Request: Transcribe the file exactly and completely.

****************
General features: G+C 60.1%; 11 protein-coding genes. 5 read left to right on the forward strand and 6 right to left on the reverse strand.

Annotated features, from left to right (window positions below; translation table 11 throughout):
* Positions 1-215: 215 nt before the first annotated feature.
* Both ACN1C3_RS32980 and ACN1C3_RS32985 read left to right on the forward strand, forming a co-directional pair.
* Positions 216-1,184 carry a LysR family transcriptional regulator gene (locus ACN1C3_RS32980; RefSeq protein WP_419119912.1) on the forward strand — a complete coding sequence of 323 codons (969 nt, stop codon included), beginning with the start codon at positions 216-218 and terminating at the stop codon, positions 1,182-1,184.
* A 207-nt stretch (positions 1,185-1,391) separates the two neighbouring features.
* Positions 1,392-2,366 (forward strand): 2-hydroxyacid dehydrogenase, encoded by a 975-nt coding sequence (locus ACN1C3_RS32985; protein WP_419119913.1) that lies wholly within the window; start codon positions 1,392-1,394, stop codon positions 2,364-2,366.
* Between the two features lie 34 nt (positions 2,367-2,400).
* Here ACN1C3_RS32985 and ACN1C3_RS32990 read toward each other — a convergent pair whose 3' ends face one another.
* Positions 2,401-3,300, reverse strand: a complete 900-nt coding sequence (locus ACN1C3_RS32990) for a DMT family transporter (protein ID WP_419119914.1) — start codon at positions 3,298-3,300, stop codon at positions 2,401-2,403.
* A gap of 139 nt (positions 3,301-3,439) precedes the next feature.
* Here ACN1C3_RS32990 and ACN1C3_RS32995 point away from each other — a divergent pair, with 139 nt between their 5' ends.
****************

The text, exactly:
General features: G+C 60.1%; 11 protein-coding genes. 5 read left to right on the forward strand and 6 right to left on the reverse strand.

Annotated features, from left to right (window positions below; translation table 11 throughout):
* Positions 1-215: 215 nt before the first annotated feature.
* Both ACN1C3_RS32980 and ACN1C3_RS32985 read left to right on the forward strand, forming a co-directional pair.
* Positions 216-1,184 carry a LysR family transcriptional regulator gene (locus ACN1C3_RS32980; RefSeq protein WP_419119912.1) on the forward strand — a complete coding sequence of 323 codons (969 nt, stop codon included), beginning with the start codon at positions 216-218 and terminating at the stop codon, positions 1,182-1,184.
* A 207-nt stretch (positions 1,185-1,391) separates the two neighbouring features.
* Positions 1,392-2,366 (forward strand): 2-hydroxyacid dehydrogenase, encoded by a 975-nt coding sequence (locus ACN1C3_RS32985; protein WP_419119913.1) that lies wholly within the window; start codon positions 1,392-1,394, stop codon positions 2,364-2,366.
* Between the two features lie 34 nt (positions 2,367-2,400).
* Here ACN1C3_RS32985 and ACN1C3_RS32990 read toward each other — a convergent pair whose 3' ends face one another.
* Positions 2,401-3,300, reverse strand: a complete 900-nt coding sequence (locus ACN1C3_RS32990) for a DMT family transporter (protein ID WP_419119914.1) — start codon at positions 3,298-3,300, stop codon at positions 2,401-2,403.
* A gap of 139 nt (positions 3,301-3,439) precedes the next feature.
* Here ACN1C3_RS32990 and ACN1C3_RS32995 point away from each other — a divergent pair, with 139 nt between their 5' ends.